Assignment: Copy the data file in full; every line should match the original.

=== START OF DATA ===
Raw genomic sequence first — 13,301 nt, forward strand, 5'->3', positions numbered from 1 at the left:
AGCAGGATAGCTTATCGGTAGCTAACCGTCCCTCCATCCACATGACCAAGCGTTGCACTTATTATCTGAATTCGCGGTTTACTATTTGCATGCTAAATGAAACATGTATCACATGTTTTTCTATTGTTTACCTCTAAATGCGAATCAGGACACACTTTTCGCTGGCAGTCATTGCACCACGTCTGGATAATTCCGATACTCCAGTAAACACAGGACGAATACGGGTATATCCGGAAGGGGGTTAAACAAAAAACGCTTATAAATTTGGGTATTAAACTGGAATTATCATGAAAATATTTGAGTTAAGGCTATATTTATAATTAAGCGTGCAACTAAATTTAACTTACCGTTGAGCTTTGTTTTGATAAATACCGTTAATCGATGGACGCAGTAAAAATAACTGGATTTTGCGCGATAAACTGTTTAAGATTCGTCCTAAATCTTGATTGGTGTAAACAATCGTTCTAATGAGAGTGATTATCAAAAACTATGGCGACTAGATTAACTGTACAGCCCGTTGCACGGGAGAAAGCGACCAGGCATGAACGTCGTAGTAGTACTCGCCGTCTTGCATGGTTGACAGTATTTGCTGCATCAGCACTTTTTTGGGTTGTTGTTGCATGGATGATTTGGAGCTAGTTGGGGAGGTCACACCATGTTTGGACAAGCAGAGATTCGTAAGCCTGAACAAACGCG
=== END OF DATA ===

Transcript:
Raw genomic sequence first — 13,301 nt, forward strand, 5'->3', positions numbered from 1 at the left:
AGCAGGATAGCTTATCGGTAGCTAACCGTCCCTCCATCCACATGACCAAGCGTTGCACTTATTATCTGAATTCGCGGTTTACTATTTGCATGCTAAATGAAACATGTATCACATGTTTTTCTATTGTTTACCTCTAAATGCGAATCAGGACACACTTTTCGCTGGCAGTCATTGCACCACGTCTGGATAATTCCGATACTCCAGTAAACACAGGACGAATACGGGTATATCCGGAAGGGGGTTAAACAAAAAACGCTTATAAATTTGGGTATTAAACTGGAATTATCATGAAAATATTTGAGTTAAGGCTATATTTATAATTAAGCGTGCAACTAAATTTAACTTACCGTTGAGCTTTGTTTTGATAAATACCGTTAATCGATGGACGCAGTAAAAATAACTGGATTTTGCGCGATAAACTGTTTAAGATTCGTCCTAAATCTTGATTGGTGTAAACAATCGTTCTAATGAGAGTGATTATCAAAAACTATGGCGACTAGATTAACTGTACAGCCCGTTGCACGGGAGAAAGCGACCAGGCATGAACGTCGTAGTAGTACTCGCCGTCTTGCATGGTTGACAGTATTTGCTGCATCAGCACTTTTTTGGGTTGTTGTTGCATGGATGATTTGGAGCTAGTTGGGGAGGTCACACCATGTTTGGACAAGCAGAGATTCGTAAGCCTGAACAAACGCG